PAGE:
Tiffany Brown / FILE
Thursday, July 30, 2009 | 2 a.m.
- Gentler process might emerge from ouster of UNLV's Ashley (7-23-2009)
- The Regents' president problem (7-16-2009)
- For his lobbying, Ashley demoted (7-11-2009)
- UNLV president demoted to university faculty spot (7-10-2009)
- UNLV president garners praise, catches a break (7-8-2009)
- Ashley says he's ready to respond to state's concerns (6-27-2009)
- Regents to discuss future of UNLV president at July meeting (6-22-2009)
- Rogers calls for Ashley’s ouster (6-17-2009)
- Rogers: UNLV President Ashley should be fired (6-16-09)
- Decision on Ashley wanted soon (6-9-2009)
When then-UNLV President David Ashley hired zoologist Neal Smatresk as provost of UNLV in 2007, he knew he was getting a solid scientist with strong leadership skills.
He couldn’t have known he’d be hiring his replacement.
After Ashley’s ouster as president of UNLV this month, Higher Education System Chancellor Dan Klaich began consulting the campus community about a temporary replacement. What he heard persuaded him to nominate Smatresk for an interim position that would last at least two years.
A national search for a permanent successor would be conducted in three years, and it seems Smatresk has the inside track to stay in the president’s office during that year, too.
“Dr. Smatresk has some skill sets that I found very impressive,” Klaich said. “He’s been described as the whole package and there’s every reason to believe he could be the full package.”
Regents are scheduled to hear the proposal in a special session next Thursday at UNLV.
Boyd School of Law Dean Emeritus Dick Morgan and former UNLV President Carol Harter were also considered for the interim president’s job, Klaich said.
Harter called Smatresk the “obvious candidate” for a long-term interim appointment.
She and Morgan were unlikely candidates for an appointment of this length. Morgan’s retirement, after a decade at the helm of the law school, was prompted by a desire to spend more time with his out-of-state children and grandchildren. Harter is the executive director of the Black Mountain Institute, UNLV’s literary think tank.
Klaich decided to go with a longer-than-normal-term interim president rather than choosing a place-holder president because it will allow the university to move forward with educational and fundraising goals without the hiccups of a new presidency.
A UNLV research project aimed at developing energy-efficient desert homes has received the second phase of funding under an Energy Department grant.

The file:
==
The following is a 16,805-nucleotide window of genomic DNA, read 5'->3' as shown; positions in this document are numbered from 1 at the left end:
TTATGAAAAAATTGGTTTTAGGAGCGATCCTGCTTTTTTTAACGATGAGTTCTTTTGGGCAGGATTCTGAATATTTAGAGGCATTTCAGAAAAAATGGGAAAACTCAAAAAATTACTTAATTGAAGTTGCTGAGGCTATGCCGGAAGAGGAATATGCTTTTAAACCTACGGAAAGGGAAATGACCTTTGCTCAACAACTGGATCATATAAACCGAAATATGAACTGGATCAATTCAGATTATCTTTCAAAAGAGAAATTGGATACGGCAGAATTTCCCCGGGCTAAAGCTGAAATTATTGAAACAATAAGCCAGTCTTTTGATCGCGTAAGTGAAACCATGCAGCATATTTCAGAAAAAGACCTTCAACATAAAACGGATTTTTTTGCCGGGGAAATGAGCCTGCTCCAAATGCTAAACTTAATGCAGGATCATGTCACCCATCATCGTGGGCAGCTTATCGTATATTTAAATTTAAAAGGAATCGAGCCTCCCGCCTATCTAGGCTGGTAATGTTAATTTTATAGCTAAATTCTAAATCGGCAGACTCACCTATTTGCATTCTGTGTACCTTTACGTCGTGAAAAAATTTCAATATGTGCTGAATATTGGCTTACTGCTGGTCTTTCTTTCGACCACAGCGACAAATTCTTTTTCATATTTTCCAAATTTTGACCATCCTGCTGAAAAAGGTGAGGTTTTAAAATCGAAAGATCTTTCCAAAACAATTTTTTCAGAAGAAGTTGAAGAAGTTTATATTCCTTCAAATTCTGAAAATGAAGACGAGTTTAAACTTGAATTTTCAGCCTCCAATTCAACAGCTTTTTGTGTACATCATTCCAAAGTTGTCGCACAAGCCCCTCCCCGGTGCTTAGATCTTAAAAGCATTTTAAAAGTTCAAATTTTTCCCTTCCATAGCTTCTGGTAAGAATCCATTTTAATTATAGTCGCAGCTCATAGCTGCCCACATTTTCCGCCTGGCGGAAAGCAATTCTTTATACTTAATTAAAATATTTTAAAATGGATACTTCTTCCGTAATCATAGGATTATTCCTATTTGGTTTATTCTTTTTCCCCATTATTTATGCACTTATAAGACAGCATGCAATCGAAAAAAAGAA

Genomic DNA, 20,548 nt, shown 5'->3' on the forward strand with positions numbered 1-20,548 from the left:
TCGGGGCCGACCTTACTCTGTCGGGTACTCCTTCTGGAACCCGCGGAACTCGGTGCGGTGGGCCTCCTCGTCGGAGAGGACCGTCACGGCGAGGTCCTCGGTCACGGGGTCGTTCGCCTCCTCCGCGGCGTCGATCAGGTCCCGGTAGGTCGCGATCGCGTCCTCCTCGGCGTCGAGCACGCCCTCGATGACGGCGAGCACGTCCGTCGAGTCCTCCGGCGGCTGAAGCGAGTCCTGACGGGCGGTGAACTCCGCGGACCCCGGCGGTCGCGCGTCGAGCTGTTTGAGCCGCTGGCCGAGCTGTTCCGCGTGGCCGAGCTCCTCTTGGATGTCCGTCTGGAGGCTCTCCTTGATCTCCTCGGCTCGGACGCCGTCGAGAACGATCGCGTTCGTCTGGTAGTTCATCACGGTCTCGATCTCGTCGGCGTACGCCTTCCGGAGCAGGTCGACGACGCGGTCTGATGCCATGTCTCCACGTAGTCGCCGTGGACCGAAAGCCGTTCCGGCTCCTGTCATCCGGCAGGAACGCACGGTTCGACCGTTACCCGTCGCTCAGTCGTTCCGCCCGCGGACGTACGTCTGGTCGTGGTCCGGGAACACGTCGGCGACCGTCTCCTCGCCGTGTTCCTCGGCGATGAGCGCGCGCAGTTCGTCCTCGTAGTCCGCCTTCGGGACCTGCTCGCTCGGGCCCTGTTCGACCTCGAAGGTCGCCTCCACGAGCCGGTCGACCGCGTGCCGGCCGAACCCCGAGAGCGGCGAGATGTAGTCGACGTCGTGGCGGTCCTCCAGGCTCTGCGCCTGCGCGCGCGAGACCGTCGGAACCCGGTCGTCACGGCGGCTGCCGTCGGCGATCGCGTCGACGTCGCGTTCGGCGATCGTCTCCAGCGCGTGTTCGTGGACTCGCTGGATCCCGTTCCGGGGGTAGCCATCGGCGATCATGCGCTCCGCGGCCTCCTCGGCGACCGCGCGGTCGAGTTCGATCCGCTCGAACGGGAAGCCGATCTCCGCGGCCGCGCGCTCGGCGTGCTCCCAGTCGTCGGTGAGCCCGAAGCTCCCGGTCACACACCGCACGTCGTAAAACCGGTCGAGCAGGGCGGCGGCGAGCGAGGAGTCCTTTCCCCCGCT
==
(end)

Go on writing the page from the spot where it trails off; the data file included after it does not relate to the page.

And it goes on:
The UNLV Center for Energy Research received $5.7 million to continue work on an energy-efficient housing demonstration project.
The Villa Trieste project, which also includes participation by Pulte Homes and NV Energy, aims to create homes that are at least 65 percent more energy efficient during peak use hours than traditionally built homes.
It includes a 185-home development in Las Vegas. The homes integrate energy-efficient building techniques and materials, advanced metering and consumer-end conservation techniques to reduce energy consumption.
UNLV researchers monitor the energy performance of the homes against simulation models and can make modifications to achieve maximum efficiency. They then compare the energy performance of homes with different technology.
It is one of eight projects across the country that received funding under the American Recovery and Reinvestment Act to improve smart grid technologies. More than $47 million has been allocated nationally for these projects.
This grant funds the second phase in the project’s life span — years two through five of a $6.9 million total grant awarded to the Center for Energy Research by the Energy Department in 2008.
The College of Southern Nevada and a coalition of health care-related organizations have received funding to help steer unemployed Nevadans toward careers in health care.
The Workforce Connection Board awarded a $1.1 million contract to CSN, Area Health Education Center of Southern Nevada and the Southern Nevada Medical Industry Coalition for a workforce development program focused on providing Southern Nevadans with education, training and employment in the health care industry.
The Southern Nevada Health Care Industry Education, Training and Employment Project, also known as Health Careers Project, will specifically target Nevadans who are unemployed or underemployed, recipients of public assistance, low-income, seniors, veterans or disabled.
Qualified participants will be enrolled in one of CSN’s short-term programs — health coordinator, nursing assistant, phlebotomist and basic emergency medical technician — where they can learn skills and complete internships at a local health care facility.